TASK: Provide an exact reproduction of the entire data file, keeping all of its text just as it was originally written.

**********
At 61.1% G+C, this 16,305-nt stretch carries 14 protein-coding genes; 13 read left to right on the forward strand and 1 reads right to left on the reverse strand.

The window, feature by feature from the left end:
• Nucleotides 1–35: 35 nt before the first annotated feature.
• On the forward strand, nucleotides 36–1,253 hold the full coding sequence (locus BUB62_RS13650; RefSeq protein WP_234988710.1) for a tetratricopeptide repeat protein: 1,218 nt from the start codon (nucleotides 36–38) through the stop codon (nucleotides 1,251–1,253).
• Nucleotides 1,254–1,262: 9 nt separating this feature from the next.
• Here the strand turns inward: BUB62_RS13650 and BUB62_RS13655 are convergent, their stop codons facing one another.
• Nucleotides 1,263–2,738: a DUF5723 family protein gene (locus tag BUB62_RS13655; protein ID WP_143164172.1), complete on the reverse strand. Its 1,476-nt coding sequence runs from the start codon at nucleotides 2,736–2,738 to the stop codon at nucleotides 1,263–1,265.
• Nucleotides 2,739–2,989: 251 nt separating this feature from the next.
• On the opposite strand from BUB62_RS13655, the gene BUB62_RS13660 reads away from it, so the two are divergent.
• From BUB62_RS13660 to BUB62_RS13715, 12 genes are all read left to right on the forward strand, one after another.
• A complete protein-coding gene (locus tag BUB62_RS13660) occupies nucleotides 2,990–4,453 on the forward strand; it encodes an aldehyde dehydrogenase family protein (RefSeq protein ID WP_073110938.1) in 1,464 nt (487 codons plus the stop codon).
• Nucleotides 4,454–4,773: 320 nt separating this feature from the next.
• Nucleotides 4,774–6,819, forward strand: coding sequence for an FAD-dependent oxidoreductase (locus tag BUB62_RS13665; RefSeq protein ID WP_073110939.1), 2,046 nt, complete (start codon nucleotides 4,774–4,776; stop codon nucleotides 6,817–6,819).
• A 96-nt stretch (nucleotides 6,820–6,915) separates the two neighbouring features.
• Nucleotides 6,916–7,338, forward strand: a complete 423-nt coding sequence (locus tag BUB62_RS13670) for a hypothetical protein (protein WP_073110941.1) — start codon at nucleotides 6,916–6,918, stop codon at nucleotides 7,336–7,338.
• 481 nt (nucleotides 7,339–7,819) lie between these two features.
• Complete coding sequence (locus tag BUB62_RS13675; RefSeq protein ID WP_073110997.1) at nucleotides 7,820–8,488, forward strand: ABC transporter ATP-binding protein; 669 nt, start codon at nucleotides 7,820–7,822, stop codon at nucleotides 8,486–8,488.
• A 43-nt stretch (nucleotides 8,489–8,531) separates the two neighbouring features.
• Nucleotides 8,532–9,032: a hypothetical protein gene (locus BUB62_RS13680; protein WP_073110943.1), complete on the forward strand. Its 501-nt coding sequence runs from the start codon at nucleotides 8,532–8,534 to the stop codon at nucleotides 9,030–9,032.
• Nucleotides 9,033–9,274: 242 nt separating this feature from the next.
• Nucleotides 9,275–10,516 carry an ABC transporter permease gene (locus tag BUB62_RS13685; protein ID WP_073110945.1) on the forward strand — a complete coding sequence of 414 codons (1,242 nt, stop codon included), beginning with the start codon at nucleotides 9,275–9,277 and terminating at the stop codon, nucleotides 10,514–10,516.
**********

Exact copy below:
At 61.1% G+C, this 16,305-nt stretch carries 14 protein-coding genes; 13 read left to right on the forward strand and 1 reads right to left on the reverse strand.

The window, feature by feature from the left end:
• Nucleotides 1–35: 35 nt before the first annotated feature.
• On the forward strand, nucleotides 36–1,253 hold the full coding sequence (locus BUB62_RS13650; RefSeq protein WP_234988710.1) for a tetratricopeptide repeat protein: 1,218 nt from the start codon (nucleotides 36–38) through the stop codon (nucleotides 1,251–1,253).
• Nucleotides 1,254–1,262: 9 nt separating this feature from the next.
• Here the strand turns inward: BUB62_RS13650 and BUB62_RS13655 are convergent, their stop codons facing one another.
• Nucleotides 1,263–2,738: a DUF5723 family protein gene (locus tag BUB62_RS13655; protein ID WP_143164172.1), complete on the reverse strand. Its 1,476-nt coding sequence runs from the start codon at nucleotides 2,736–2,738 to the stop codon at nucleotides 1,263–1,265.
• Nucleotides 2,739–2,989: 251 nt separating this feature from the next.
• On the opposite strand from BUB62_RS13655, the gene BUB62_RS13660 reads away from it, so the two are divergent.
• From BUB62_RS13660 to BUB62_RS13715, 12 genes are all read left to right on the forward strand, one after another.
• A complete protein-coding gene (locus tag BUB62_RS13660) occupies nucleotides 2,990–4,453 on the forward strand; it encodes an aldehyde dehydrogenase family protein (RefSeq protein ID WP_073110938.1) in 1,464 nt (487 codons plus the stop codon).
• Nucleotides 4,454–4,773: 320 nt separating this feature from the next.
• Nucleotides 4,774–6,819, forward strand: coding sequence for an FAD-dependent oxidoreductase (locus tag BUB62_RS13665; RefSeq protein ID WP_073110939.1), 2,046 nt, complete (start codon nucleotides 4,774–4,776; stop codon nucleotides 6,817–6,819).
• A 96-nt stretch (nucleotides 6,820–6,915) separates the two neighbouring features.
• Nucleotides 6,916–7,338, forward strand: a complete 423-nt coding sequence (locus tag BUB62_RS13670) for a hypothetical protein (protein WP_073110941.1) — start codon at nucleotides 6,916–6,918, stop codon at nucleotides 7,336–7,338.
• 481 nt (nucleotides 7,339–7,819) lie between these two features.
• Complete coding sequence (locus tag BUB62_RS13675; RefSeq protein ID WP_073110997.1) at nucleotides 7,820–8,488, forward strand: ABC transporter ATP-binding protein; 669 nt, start codon at nucleotides 7,820–7,822, stop codon at nucleotides 8,486–8,488.
• A 43-nt stretch (nucleotides 8,489–8,531) separates the two neighbouring features.
• Nucleotides 8,532–9,032: a hypothetical protein gene (locus BUB62_RS13680; protein WP_073110943.1), complete on the forward strand. Its 501-nt coding sequence runs from the start codon at nucleotides 8,532–8,534 to the stop codon at nucleotides 9,030–9,032.
• Nucleotides 9,033–9,274: 242 nt separating this feature from the next.
• Nucleotides 9,275–10,516 carry an ABC transporter permease gene (locus tag BUB62_RS13685; protein ID WP_073110945.1) on the forward strand — a complete coding sequence of 414 codons (1,242 nt, stop codon included), beginning with the start codon at nucleotides 9,275–9,277 and terminating at the stop codon, nucleotides 10,514–10,516.